AUSTIN, Texas — Calling the film “the biggest struggle of my professional career,” Jodie Foster introduced “The Beaver,” her drama starring the troubled Mel Gibson as a depressed father who reinvents himself with the help of a hand puppet, to its first public audience at the South by Southwest Film Conference and Festival on Wednesday night in Austin.
“All sorts of stuff happened after the film was finished that threw our release into a crazy pattern,” Foster told the sold-out audience of 1,200 people at the Paramount Theater, alluding to the very public and sordid domestic violence case between Gibson and his ex-girlfriend, a situation that delayed the release of “The Beaver,” filmed in 2009. “I have no regrets about him being in the film.”
Foster, who directed and co-starred in the film, prefaced the screening by saying: “This is not a comedy.” But “The Beaver” drew many laughs from the SXSW audience, most for intentionally funny scenes, as when Gibson showers and irons a shirt with the puppet on his hand, but at least once for a scene that was unintentionally evocative of the star’s personal problems — when his character carries of box of liquor bottles.
“The Beaver” shifts to a much darker tone in one scene that drew gasps from the crowd.
“What was beautiful about the script was that it has equal levels of lightness and darkness,” said Foster, a longtime friend of Gibson’s who plays his wife in the film. “It was hard to figure out when you go from one to the other.”
SXSW audiences are famously enthusiastic, but before the film, many expressed reservations about Gibson, whose public struggles began when he was pulled over for driving under the influence of alcohol in 2006 and delivered an anti-Semitic tirade. His problems escalated when a series of racist and threatening voice mails he had left his ex-girlfriend were made public last summer, and continued last week when he pleaded no contest to charges of domestic battery related to a January 2010 altercation. Gibson, 55, was sentenced to three years’ probation and ordered to stay away from his ex-girlfriend, Oksana Grigorieva.
“I’m Jewish, so that was something I really was weighing before coming out,” said Lainey Melnick, a commissioner for emergency services in Austin and a volunteer at the festival. “I used to love his work, but now it’s difficult for me to separate the two. I do think he’s a fabulous actor. In a way I’m sort of glad he’s not here so I don’t have to deal with that.”
After the film ended, Melnick was crying. “It was really beautiful,” she said. “I could put all that aside and was watching the story.”
Sandy Schwartz, an Austinite who was serving as a volunteer usher for the night, said she would never pay for a ticket to a Gibson movie. “He’s just generally not a nice person,” Schwartz said. “Why do people continue to support him?”
But after the credits rolled, Schwartz’s position had softened. She seemed to credit Gibson with making the same kind of transformation as his character in the film, although the actor has made no public statement of remorse about the threatening voice mails or domestic battery case, and his attorney has repeatedly maintained Gibson’s innocence. “I thought maybe this was his story,” Schwartz said. “Maybe there’s redemption and hope for him.”
Prior to the screening, some exhibitors who had not yet seen the film also expressed concern about it.
“You’ve got this very high-concept movie with a star who has had some real issues in the last year,” said Tom Stephenson, CEO of Rave Motion Pictures, which owns about 1,000 movie screens in 20 states. “People are worried about that combination. But if the movie gets really good early reviews or word of mouth, people might go see it in spite of the controversy.”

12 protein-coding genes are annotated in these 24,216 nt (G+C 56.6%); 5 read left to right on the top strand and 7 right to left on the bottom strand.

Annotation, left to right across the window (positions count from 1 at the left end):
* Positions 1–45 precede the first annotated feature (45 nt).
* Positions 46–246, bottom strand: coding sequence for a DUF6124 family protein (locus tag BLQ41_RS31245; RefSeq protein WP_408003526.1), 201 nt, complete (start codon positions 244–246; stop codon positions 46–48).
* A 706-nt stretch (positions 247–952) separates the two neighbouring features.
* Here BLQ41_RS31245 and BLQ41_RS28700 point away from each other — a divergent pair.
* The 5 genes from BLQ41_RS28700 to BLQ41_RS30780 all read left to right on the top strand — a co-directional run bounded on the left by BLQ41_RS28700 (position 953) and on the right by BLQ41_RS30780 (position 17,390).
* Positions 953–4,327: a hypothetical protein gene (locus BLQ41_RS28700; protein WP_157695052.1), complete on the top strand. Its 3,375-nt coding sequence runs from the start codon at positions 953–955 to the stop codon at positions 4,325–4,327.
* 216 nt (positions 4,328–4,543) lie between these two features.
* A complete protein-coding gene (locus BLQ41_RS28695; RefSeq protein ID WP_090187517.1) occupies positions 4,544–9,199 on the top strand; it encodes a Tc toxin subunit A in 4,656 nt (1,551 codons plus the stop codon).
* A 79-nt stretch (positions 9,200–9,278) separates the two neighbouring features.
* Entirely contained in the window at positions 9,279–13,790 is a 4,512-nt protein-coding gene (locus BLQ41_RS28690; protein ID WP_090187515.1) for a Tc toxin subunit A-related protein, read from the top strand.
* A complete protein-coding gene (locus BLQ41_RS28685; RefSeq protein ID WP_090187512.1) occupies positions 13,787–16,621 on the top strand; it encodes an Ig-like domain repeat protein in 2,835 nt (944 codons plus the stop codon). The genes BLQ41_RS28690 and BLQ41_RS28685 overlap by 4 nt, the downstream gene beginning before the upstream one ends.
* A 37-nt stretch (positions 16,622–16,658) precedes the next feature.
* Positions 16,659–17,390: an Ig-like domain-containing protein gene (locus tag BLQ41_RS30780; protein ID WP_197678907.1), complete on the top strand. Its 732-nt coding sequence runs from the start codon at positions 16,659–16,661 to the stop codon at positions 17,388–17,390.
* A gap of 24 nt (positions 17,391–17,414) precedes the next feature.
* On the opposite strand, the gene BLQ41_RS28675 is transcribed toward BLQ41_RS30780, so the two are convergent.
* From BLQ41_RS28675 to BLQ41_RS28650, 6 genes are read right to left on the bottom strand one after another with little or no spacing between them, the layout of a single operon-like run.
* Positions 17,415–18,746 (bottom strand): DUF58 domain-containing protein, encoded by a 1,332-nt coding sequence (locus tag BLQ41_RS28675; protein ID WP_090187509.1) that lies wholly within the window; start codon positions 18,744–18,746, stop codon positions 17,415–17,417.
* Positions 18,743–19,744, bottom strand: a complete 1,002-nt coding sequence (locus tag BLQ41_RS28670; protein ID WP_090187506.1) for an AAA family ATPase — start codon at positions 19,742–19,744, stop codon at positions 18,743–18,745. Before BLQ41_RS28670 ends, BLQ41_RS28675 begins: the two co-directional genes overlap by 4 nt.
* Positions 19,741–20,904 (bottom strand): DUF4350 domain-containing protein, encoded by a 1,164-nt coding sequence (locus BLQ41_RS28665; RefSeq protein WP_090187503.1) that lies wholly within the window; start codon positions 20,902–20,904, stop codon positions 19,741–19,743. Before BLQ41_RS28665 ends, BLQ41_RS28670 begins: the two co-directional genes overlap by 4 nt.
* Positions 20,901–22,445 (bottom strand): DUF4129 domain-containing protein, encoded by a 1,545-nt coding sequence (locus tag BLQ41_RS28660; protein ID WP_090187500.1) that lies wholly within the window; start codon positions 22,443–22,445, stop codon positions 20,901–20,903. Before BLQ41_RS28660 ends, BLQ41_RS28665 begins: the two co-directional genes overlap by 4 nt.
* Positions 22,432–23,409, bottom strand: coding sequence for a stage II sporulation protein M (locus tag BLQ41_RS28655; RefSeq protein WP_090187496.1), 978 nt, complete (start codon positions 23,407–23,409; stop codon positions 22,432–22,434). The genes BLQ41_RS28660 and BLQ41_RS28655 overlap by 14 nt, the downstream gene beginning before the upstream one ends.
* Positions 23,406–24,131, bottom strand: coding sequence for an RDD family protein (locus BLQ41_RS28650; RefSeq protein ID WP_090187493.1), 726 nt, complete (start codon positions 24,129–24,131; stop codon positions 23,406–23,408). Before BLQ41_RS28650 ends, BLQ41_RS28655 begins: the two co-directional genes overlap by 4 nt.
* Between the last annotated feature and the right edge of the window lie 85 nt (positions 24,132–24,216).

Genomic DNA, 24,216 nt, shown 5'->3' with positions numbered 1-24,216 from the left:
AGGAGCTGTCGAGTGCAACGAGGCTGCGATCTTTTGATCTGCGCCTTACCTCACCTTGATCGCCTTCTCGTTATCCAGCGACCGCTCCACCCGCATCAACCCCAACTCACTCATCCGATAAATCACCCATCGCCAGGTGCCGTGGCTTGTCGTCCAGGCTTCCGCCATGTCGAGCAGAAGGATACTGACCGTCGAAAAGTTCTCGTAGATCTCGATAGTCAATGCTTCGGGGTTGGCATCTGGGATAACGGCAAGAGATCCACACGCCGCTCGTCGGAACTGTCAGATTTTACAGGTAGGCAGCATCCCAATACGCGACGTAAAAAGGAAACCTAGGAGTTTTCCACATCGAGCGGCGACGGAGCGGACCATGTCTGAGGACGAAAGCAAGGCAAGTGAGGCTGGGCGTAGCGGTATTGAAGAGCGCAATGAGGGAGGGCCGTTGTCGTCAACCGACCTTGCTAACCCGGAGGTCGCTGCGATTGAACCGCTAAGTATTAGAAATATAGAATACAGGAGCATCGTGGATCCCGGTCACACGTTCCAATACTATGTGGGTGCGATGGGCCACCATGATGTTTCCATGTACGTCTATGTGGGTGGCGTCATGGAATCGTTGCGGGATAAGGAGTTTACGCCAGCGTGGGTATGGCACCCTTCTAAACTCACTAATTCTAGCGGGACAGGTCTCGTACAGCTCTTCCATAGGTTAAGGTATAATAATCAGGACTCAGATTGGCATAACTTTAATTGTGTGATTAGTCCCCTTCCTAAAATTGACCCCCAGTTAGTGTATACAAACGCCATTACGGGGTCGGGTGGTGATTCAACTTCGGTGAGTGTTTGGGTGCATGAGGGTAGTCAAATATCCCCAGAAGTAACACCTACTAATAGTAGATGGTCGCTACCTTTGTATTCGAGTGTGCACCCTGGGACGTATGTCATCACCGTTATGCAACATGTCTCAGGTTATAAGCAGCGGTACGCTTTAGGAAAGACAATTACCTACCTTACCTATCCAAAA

Last month, Summit Entertainment postponed the release of the film from March until May 20. Gibson is featured prominently in the trailer and the poster.
“In the campaign, he is kind of poking fun at himself,” said Mark Young, a professor at the University of Southern California’s Marshall School of Business. “He’s drawing attention to himself. ‘I know I have messed up, I’m still here, I’m still an actor.’ You could argue that ‘The Beaver’ is a way for Mel to express himself behind a mask.”
“If I was a studio exec, I would be very cautious about using Mel right now,” Young said. “Jodie Foster is a charming-enough and well-respected-enough person that she alone could do the launch of this film.”
That seemed to be Summit’s strategy in SXSW, where Foster attended a cocktail party before the screening. She had flown in Wednesday from the Paris set of the Roman Polanski film “Carnage” and was wearing sunglasses even at night due to what she said was an illness. Gibson did not attend SXSW, but actor Anton Yelchin, who plays his son in the film, and screenwriter Kyle Killen took the stage with Foster after the screening for a Q&A.
Another prong of the strategy involves a social action campaign promoting awareness of depression and mental health organized by Participant Productions, a partner on the film. At SXSW, Participant is co-hosting a barbecue with the mental health awareness groups To Write Love on Her Arms and the Kristin Brooks Hope Center.
Foster admitted to being nervous before the screening.
“For me it’s a very personal film,” Foster told the audience in Austin. “It has to do with all of my struggles and what I think about obsessively and where I am at this particular point in my life. We’ve all had these struggles and life is full of these — half-comedy and half-tragedy — and the only way to get through it is to know you’re not alone. Connection is the one thing that makes life bearable.”
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